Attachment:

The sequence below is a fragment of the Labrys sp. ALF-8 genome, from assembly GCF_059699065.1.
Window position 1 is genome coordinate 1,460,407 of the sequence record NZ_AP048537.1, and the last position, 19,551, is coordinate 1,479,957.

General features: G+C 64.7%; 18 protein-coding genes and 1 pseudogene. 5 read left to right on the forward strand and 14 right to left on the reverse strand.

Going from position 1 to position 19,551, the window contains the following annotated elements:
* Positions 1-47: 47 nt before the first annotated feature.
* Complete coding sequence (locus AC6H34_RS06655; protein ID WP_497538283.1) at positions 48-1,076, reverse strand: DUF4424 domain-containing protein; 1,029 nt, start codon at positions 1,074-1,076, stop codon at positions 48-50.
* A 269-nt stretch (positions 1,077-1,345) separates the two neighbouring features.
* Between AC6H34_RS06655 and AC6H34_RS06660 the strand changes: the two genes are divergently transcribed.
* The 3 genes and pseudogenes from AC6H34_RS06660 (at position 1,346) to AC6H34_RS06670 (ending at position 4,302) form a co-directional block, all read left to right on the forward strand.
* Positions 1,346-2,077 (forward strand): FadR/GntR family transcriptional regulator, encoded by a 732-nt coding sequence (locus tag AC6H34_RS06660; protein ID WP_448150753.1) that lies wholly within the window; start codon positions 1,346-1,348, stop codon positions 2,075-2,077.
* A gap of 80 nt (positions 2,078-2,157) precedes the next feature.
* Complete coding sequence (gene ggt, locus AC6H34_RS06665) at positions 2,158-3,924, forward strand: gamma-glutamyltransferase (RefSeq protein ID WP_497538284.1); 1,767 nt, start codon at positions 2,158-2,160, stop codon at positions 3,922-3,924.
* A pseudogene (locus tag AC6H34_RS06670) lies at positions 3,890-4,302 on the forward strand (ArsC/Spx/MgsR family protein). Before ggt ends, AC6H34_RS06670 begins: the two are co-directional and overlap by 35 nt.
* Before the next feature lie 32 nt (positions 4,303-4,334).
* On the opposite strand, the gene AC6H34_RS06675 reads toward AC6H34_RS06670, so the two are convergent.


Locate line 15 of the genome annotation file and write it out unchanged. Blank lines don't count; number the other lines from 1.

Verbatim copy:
* On the opposite strand, the gene AC6H34_RS06675 reads toward AC6H34_RS06670, so the two are convergent.